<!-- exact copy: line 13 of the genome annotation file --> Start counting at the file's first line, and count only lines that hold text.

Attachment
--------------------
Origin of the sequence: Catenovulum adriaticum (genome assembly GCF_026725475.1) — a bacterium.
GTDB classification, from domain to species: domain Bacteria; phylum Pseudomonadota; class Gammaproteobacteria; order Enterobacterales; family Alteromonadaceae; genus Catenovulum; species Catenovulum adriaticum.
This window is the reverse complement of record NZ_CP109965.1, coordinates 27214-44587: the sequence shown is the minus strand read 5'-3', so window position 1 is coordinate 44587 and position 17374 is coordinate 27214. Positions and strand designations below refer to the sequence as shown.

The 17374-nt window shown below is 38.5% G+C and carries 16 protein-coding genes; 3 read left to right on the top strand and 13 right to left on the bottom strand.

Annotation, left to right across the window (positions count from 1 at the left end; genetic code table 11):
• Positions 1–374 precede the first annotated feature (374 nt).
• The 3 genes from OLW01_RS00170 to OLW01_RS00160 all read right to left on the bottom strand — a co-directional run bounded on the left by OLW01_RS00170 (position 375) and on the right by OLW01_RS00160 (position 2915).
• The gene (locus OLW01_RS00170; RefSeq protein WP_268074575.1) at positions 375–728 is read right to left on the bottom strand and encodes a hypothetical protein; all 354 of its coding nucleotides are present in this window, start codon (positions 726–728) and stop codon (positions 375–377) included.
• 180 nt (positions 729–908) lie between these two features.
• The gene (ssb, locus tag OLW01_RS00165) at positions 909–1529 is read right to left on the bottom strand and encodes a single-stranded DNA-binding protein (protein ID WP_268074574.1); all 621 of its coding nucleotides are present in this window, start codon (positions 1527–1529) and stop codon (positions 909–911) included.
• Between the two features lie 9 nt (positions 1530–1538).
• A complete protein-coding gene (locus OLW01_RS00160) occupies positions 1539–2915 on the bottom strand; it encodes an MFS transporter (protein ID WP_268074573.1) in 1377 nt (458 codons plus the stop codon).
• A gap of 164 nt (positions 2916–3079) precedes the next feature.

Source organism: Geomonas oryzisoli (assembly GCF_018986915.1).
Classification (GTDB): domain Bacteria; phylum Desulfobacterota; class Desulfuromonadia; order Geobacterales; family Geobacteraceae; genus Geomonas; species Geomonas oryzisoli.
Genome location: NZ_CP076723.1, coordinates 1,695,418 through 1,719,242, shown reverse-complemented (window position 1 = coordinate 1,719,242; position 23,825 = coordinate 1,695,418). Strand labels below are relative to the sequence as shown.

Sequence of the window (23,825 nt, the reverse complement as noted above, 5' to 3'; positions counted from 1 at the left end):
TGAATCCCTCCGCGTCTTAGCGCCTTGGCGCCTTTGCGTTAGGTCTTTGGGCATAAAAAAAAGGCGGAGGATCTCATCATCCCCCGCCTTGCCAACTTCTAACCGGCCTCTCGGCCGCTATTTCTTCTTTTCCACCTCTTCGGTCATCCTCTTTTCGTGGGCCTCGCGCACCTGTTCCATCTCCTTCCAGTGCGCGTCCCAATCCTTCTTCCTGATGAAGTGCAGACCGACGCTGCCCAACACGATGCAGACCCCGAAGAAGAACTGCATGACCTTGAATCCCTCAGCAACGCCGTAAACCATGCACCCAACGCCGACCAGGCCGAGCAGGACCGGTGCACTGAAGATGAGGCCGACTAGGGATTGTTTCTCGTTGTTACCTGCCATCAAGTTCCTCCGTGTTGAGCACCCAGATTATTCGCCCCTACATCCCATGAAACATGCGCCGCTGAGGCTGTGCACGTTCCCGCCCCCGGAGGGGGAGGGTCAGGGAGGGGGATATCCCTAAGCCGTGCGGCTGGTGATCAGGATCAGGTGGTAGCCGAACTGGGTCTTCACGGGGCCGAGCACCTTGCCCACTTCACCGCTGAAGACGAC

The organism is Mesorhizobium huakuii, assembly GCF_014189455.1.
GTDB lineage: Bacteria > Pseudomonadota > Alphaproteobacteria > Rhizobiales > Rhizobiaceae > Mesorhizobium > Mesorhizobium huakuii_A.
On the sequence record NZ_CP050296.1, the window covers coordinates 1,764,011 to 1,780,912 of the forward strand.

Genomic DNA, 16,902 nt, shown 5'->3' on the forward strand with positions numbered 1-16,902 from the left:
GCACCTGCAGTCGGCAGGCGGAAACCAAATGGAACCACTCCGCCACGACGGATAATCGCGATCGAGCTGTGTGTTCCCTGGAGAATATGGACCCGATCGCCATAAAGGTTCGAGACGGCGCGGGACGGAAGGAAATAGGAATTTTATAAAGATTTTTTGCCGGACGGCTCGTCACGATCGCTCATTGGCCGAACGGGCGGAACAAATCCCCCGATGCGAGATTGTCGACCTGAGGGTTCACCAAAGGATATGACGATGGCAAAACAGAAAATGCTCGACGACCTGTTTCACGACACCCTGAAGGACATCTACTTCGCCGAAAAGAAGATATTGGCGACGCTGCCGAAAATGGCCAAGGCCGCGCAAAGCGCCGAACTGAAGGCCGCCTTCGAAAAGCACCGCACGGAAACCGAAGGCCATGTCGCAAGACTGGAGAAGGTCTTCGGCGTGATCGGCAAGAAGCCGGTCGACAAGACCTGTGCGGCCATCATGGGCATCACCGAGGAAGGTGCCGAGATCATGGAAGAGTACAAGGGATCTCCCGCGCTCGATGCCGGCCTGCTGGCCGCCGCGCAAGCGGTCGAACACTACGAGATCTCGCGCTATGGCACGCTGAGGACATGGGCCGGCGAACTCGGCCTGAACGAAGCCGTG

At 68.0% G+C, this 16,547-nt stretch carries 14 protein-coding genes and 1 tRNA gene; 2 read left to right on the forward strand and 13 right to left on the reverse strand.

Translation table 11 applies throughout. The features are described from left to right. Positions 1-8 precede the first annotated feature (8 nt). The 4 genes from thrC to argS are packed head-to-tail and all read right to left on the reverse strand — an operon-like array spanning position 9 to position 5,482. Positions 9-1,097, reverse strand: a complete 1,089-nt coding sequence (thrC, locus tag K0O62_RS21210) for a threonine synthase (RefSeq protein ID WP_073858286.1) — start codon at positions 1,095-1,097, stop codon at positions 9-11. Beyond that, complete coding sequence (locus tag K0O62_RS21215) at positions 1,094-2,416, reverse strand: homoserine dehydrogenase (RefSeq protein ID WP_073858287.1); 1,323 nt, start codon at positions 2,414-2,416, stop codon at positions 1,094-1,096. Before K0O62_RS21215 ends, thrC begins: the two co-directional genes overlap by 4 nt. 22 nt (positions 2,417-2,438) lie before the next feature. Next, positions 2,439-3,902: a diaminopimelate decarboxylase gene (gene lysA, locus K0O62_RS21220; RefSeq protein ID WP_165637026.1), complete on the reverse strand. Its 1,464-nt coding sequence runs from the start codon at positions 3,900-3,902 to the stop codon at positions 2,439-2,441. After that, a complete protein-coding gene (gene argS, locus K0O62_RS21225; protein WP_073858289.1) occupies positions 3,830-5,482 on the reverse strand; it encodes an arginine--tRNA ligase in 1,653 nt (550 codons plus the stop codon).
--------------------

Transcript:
• A gap of 164 nt (positions 2916–3079) precedes the next feature.